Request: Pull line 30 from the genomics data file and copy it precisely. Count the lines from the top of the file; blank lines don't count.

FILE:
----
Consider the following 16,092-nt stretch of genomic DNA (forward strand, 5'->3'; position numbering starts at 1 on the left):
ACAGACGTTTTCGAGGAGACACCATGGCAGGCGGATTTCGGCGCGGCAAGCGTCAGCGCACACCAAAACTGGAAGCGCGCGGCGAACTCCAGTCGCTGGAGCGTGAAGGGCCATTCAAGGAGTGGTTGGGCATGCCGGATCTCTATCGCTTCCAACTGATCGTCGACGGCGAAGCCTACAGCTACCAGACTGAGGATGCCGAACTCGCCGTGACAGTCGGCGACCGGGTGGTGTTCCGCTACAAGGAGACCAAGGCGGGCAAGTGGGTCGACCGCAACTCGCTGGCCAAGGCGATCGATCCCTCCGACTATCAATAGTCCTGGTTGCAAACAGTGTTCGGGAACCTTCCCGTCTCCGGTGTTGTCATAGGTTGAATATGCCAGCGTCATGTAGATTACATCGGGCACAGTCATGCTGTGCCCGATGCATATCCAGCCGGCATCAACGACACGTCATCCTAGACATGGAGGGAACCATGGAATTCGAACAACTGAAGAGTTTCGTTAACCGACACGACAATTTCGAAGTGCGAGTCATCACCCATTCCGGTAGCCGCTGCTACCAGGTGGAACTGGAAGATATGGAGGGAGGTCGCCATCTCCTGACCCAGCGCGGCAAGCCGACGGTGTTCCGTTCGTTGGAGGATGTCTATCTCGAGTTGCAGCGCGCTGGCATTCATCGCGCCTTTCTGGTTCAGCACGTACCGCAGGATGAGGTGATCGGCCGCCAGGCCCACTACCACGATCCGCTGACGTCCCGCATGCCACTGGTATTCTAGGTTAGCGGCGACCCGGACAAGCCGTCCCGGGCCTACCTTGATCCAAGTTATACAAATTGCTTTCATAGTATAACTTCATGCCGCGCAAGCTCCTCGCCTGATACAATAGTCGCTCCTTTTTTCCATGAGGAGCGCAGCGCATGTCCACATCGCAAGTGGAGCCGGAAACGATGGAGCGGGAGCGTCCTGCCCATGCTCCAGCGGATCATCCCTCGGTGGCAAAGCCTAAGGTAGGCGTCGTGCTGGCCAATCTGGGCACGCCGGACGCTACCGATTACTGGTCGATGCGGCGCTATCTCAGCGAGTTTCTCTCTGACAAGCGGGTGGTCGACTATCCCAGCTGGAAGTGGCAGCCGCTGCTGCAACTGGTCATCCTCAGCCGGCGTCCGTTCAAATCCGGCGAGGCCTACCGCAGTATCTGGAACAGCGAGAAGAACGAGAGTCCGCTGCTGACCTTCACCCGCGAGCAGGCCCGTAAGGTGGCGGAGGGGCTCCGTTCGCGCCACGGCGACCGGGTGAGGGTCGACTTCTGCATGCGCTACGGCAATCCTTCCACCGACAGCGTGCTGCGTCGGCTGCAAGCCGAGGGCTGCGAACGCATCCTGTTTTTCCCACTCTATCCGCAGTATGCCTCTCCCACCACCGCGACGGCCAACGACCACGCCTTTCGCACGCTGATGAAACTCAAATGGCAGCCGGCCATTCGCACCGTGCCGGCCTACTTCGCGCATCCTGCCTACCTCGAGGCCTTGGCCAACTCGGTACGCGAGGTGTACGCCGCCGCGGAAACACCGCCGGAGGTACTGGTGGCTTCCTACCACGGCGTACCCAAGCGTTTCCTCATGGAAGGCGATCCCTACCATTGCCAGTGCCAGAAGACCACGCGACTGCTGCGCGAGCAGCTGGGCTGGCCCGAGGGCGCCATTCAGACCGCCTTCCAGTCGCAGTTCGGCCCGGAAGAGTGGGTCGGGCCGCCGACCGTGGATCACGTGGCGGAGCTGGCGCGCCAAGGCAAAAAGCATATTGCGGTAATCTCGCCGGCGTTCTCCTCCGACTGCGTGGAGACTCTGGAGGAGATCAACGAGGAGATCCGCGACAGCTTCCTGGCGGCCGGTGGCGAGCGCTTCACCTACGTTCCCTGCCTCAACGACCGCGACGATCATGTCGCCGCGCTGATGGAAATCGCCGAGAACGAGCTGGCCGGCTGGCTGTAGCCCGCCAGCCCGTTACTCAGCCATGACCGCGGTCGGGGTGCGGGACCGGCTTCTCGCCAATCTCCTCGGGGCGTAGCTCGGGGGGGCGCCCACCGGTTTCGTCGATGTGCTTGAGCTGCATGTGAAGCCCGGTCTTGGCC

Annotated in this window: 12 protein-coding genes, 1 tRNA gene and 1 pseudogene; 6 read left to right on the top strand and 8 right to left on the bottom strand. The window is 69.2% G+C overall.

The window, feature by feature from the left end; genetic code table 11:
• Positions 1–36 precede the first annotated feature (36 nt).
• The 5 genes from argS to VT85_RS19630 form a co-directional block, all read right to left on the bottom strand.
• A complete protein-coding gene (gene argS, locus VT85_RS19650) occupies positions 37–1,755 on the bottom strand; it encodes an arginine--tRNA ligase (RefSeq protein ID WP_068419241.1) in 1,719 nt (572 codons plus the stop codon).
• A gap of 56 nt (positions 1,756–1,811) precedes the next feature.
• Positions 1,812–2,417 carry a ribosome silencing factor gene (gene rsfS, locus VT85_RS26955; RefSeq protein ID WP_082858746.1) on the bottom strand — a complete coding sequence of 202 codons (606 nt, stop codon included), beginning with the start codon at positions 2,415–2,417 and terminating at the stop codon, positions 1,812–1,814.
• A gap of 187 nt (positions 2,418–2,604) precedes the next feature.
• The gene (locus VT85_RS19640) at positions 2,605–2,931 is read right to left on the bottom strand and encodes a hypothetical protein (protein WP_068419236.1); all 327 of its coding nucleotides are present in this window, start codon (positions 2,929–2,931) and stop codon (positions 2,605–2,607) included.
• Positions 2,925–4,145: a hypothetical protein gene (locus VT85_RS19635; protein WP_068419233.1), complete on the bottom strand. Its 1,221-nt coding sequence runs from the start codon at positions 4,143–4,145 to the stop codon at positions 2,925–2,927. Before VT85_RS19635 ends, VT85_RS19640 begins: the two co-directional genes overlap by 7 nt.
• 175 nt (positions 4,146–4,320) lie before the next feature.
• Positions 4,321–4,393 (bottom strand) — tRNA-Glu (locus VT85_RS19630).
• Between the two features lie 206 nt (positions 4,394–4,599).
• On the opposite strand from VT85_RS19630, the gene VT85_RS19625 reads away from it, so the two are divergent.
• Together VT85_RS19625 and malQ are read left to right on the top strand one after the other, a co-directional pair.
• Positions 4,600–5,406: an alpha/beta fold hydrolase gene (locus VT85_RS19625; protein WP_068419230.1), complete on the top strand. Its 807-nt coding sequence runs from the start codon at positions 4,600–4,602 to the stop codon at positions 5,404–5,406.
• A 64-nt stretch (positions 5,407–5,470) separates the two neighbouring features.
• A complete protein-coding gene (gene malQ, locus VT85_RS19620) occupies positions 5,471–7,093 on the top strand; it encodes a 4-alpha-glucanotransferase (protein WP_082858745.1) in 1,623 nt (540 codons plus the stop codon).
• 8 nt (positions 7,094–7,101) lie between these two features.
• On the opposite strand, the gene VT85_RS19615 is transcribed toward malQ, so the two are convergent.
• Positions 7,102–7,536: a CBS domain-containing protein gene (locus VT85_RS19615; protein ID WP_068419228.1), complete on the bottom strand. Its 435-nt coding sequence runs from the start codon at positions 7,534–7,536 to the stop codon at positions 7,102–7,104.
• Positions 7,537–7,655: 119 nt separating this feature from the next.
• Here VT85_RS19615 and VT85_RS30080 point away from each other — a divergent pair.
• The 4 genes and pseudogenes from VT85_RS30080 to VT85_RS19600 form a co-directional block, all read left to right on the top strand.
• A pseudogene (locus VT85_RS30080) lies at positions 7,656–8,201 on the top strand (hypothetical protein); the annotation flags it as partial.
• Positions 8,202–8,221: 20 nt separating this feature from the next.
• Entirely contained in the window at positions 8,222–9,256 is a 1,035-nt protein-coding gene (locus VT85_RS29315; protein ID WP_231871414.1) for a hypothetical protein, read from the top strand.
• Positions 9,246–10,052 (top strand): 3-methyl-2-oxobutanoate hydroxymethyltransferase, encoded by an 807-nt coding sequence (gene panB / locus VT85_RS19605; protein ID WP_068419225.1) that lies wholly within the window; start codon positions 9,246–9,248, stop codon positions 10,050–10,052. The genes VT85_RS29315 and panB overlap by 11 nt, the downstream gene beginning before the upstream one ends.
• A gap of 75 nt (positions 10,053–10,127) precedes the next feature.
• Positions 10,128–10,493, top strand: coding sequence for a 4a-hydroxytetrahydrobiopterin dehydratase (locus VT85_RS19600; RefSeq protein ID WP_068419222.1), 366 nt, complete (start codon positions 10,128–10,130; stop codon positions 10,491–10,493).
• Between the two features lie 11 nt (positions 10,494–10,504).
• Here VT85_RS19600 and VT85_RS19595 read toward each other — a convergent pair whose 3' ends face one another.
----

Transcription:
• Positions 9,246–10,052 (top strand): 3-methyl-2-oxobutanoate hydroxymethyltransferase, encoded by an 807-nt coding sequence (gene panB / locus VT85_RS19605; protein ID WP_068419225.1) that lies wholly within the window; start codon positions 9,246–9,248, stop codon positions 10,050–10,052. The genes VT85_RS29315 and panB overlap by 11 nt, the downstream gene beginning before the upstream one ends.